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Clinical characteristics, management and 1-year outcomes of patients with acute coronary syndrome in Iran: the Iranian Project for Assessment of Coronary Events 2 (IPACE2)

15 Dec 2015

Objectives

To assess contemporary data on characteristics, management and 1-year postdischarge outcomes in Iranian patients hospitalised with acute coronary syndrome (ACS).

Setting

11 tertiary care hospitals in 5 major cities in the Islamic Republic of Iran.

Participants

Patients aged ≥20 and ≤80 years discharged alive with confirmed diagnosis of ACS including ST-segment elevation myocardial infarction (STEMI), non-STEMI (NSTEMI) and high-risk unstable angina (HR-UA).

Primary and secondary outcome measures

Patients were followed up regarding the use of medications and the end points of the study at 1 month and 1 year after discharge. The primary end point of the study was 1-year postdischarge major adverse cardiac and cerebrovascular events (MACCEs), defined as mortality (cardiac and non-cardiac), ACS and cerebrovascular attack (stroke and/or transient ischaemic attack). The secondary end points were hospital admission because of congestive heart failure, revascularisation by coronary artery bypass grafting surgery or percutaneous coronary intervention (PCI), and major and minor bleeds.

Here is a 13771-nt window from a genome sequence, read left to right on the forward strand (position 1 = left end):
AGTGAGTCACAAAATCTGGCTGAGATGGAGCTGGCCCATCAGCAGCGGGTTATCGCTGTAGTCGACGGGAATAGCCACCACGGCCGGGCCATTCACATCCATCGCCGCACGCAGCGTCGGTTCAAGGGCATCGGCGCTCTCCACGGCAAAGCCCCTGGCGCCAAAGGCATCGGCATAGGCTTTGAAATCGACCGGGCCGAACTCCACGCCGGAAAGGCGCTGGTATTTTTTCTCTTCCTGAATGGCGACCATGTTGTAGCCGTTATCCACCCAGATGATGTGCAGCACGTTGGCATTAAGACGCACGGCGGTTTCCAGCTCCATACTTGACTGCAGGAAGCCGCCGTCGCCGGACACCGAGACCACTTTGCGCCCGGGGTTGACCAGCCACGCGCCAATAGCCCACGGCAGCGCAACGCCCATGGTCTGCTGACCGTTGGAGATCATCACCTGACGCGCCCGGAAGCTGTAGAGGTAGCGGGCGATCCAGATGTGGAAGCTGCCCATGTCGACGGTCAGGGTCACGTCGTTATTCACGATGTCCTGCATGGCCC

Results

A total of 1799 patients (25.7% STEMI and 74.3% HR-UA/NSTEMI) discharged alive with confirmed diagnosis of ACS were included in the final analysis. During hospitalisation, the majority of the patients received aspirin (98.6%), clopidogrel (91.8%), anticoagulants (93.4%), statins (94.3%) and β-blockers (89.3%). Reperfusion therapy was performed in 62.6% of patients with STEMI (46.3% thrombolytic therapy and 17.3% primary PCI). The mean door-to-balloon and door-to-needle times were 82.9 and 45.6 min, respectively. In our study, 64.7% and 79.5% of the patients in HR-UA/NSTEMI and STEMI groups, respectively, underwent coronary angiography. During the 12 months after discharge, MACCEs occurred in 15.0% of all patients.

Conclusions

Our study showed that the composition of Iranian patients with ACS regarding the type of ACS is similar to that in developed European countries and is unlike that in developing countries of the Middle East and Africa. We found that our patients with ACS are treated with high levels of adherence to guideline-recommended in-hospital medications.

Click here to view the full article which appeared in BMJ Open